Breakthrough Bleeds Likely for Hem A Patients on Hemlibra, Study Finds
Most people with hemophilia A on preventive treatment with Hemlibra (emicizumab) will experience spontaneous or traumatic bleeds at some point, according to a study using real-world data from Israel.
Results also indicated the risk of spontaneous bleeds while on Hemlibra is higher for older individuals.
“Our findings indicate that the risk of bleeding persists despite therapy with emicizumab [Hemlibra],” the investigators wrote. “These data may help clinicians in advising their patients and in planning their management.”
The study, “Real-World Data on Bleeding Patterns of Hemophilia A Patients Treated with Emicizumab,” was published in the Journal of Clinical Medicine. It was funded by Roche, which markets Hemlibra.
Hemlibra is an antibody-based therapy that is approved to reduce bleeding in people with hemophilia A with and without inhibitors, or neutralizing antibodies that can block the activity of conventional replacement therapies for hemophilia A. It works by mimicking the activity of factor VIII, the clotting protein that is missing or is faulty in people with hemophilia A.
While the medication’s safety and efficacy have been demonstrated in clinical trials, data on its use in a real-world setting is still scarce, particularly regarding the type and severity of bleeds that patients experience while on treatment, commonly known as breakthrough bleeds.
Researchers described the breakthrough bleeding patterns of 70 hemophilia A patients, who received preventive treatment with Hemlibra for at least 18 months at the Israeli National Hemophilia Center. Their ages ranged from one month to 74.9 years (median age of 14.6 years), and 28 were positive for factor VIII inhibitors.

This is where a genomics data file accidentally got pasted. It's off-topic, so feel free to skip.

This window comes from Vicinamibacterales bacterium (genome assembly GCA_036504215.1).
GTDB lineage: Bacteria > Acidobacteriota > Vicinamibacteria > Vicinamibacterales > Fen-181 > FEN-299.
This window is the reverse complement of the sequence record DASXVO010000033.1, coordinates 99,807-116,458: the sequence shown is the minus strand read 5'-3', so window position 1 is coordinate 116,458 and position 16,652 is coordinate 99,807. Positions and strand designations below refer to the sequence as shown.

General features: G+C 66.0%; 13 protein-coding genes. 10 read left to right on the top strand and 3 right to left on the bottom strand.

Prior to treatment start, patients without inhibitors had an average of four annual bleeds (range, one to 12) while those with inhibitors had an average annual bleeding rate of six (range, three to 10).
Over the 18 months of follow-up, 36 (51%) patients experienced at least one spontaneous bleed, and 43 (61%) at least one traumatic bleed (a bleed caused by an injury), including seven people with only trauma-related bleeding. Joint bleeding, or hemarthrosis, was the most common type of bleed seen in patients with spontaneous and traumatic bleeding episodes.
Researchers conducted statistical tests to look for possible relationships between various clinical factors and the risk of spontaneous bleeds. Yet, no significant relationships were found between the risk of bleeding and prior bleeding rates, or the presence of inhibitors.
However, a significant relationship was seen between bleeding risk and age. Specifically, investigators found the risk of bleeding increased by a factor of 1.029 for every year of a patient’s age.
“In other words, being older was independently associated with an increased likelihood of at least one spontaneous bleeding episode within the 18-month period of emicizumab [Hemlibra] treatment,” the researchers wrote.
Analyses also found no significant differences in the proportion of patients experiencing spontaneous or traumatic bleeds based on treatment timing, that is, closer or further away from Hemlibra’s initiation.
Notably, a subset of 24 patients who had been treated for at least two years had fewer spontaneous bleeds in months 18–24, as compared with months 12–18. However, the researchers noted that this “may be explained by restrictions in mobility and fewer outdoor activities during the COVID-19 pandemic.”